We knew we were lucky to not be in the crush. It was a situation we all knew from experience that could happen at any time. All part of terraced football that we all accepted.

The game was quite even as I recall, but in the next pen to us we had uneducated Celts who found it funny to abuse the black players of Forest. Des Walker and a think a forward. We through the pen told them to shut up and the exchanges became heated and they could not make the correlation of ‘No Blacks No Irish’……… “you’re as bad as the Rangers.” The pen prevented a fight.

The game was played in the backdrop of the crush, songs and mayhem that was an excursion to England in those days. What lingered was the Paul McStay shot that was just over the bar near the end, a good opportunity for the away goal and we knew Forest would still be a danger at Paradise.

Now to get home. I don’t remember this part and Frank had to fill me in, must have been erased by what was to come: we got a lift to a service station on a lorry. At the service station, we met and asked for a lift from another English man in a fast car, yes, great, in we got. He told of us as we went on to the M1 that he was in Amsterdam for the game v Ajax (McCluskey and Charlie) and how he loved the Celtic fans and became one. We had affinity, warmth, a lift and he had no problem with us skinning up as we headed home.

There was a closure on the M1 and diverted on to country roads that have a queue of traffic all heading south. Your man then dips into the glove compartment for a cassette and bangs on heavy metal music full blast, starts screaming and laughing desirously as he moves to the oncoming lane. Faster and faster he drives, taking each bend blind, crazy laughter and mental music. We hold on for dear life crapping ourselves and it goes on for what felt ages. Sitting in the back seat, I thought my time was up and I was heading for heavy metal hell.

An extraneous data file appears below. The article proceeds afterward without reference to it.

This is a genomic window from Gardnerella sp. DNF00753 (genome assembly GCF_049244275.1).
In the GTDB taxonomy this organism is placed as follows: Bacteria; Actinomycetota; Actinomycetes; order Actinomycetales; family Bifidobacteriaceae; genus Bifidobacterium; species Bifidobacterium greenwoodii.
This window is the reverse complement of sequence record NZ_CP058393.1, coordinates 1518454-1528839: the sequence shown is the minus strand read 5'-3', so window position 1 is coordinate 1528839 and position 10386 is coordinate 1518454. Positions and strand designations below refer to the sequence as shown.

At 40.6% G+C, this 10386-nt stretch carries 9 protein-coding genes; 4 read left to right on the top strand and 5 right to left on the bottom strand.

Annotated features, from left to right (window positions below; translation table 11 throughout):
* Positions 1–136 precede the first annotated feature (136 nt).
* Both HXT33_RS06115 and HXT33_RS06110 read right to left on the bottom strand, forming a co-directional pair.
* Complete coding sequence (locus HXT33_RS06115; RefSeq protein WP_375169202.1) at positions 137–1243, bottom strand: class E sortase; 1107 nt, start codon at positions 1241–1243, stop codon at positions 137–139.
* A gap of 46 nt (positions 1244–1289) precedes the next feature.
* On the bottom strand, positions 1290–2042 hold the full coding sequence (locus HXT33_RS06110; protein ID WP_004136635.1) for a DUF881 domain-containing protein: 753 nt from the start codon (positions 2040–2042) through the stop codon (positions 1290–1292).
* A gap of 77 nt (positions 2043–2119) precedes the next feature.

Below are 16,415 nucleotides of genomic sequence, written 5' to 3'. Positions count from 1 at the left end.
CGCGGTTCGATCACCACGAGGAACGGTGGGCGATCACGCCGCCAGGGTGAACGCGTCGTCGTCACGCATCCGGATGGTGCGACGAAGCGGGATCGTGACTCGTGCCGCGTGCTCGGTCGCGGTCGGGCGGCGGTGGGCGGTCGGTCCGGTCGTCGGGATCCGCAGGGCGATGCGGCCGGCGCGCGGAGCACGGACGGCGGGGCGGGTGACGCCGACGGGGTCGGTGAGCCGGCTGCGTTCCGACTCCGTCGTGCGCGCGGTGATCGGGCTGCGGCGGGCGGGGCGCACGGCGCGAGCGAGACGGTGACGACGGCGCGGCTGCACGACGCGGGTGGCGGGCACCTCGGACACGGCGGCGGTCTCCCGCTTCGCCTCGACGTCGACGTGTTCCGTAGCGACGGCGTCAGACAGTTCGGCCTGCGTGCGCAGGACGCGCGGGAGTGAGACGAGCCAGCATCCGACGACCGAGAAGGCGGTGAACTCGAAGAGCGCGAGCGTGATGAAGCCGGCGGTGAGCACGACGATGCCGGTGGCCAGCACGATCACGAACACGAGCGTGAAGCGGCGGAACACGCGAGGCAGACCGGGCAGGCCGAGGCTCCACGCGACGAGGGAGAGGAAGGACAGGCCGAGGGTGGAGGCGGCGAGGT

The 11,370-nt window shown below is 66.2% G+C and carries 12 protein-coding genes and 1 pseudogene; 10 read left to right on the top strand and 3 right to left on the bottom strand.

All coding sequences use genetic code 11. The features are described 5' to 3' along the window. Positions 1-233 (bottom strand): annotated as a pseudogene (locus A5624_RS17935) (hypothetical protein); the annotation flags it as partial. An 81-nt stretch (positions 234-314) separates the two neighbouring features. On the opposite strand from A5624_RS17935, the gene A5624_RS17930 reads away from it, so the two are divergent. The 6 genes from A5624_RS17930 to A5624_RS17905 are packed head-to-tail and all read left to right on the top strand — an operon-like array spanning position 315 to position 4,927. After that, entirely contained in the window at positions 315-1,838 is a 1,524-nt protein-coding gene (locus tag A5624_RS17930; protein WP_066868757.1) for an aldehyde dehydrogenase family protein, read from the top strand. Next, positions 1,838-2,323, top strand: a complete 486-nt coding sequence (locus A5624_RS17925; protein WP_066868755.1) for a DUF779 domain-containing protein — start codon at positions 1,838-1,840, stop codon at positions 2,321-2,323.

Thankfully, we ran out of country bends, back on the motorway he relaxes having had his fun scaring the life out of us, calms down and belts down the M1 to London. Dropped off a by the north circular, in the early hours I am tired, happy to be alive, but disappointed we never got the win.

Fair play to Mr heavy metal he takes Frank to his door in Chiswick. Frank thinks he is that a member of Judas Priest (is it you Rob). Me I don’t know but what do, is that I thought were in need of another kind of Priest that night.

Over & Over

Phil Kane

About Author

The Celtic Star founder and editor, who has edited numerous Celtic books over the past decade or so including several from Lisbon Lions, Willie Wallace, Tommy Gemmell and Jim Craig. Earliest Celtic memories include a win over East Fife at Celtic Park and the 4-1 League Cup loss to Partick Thistle as a 6 year old. Best game? Easy 4-2, 1979 when Ten Men Won the League. Email editor@thecelticstar.co.uk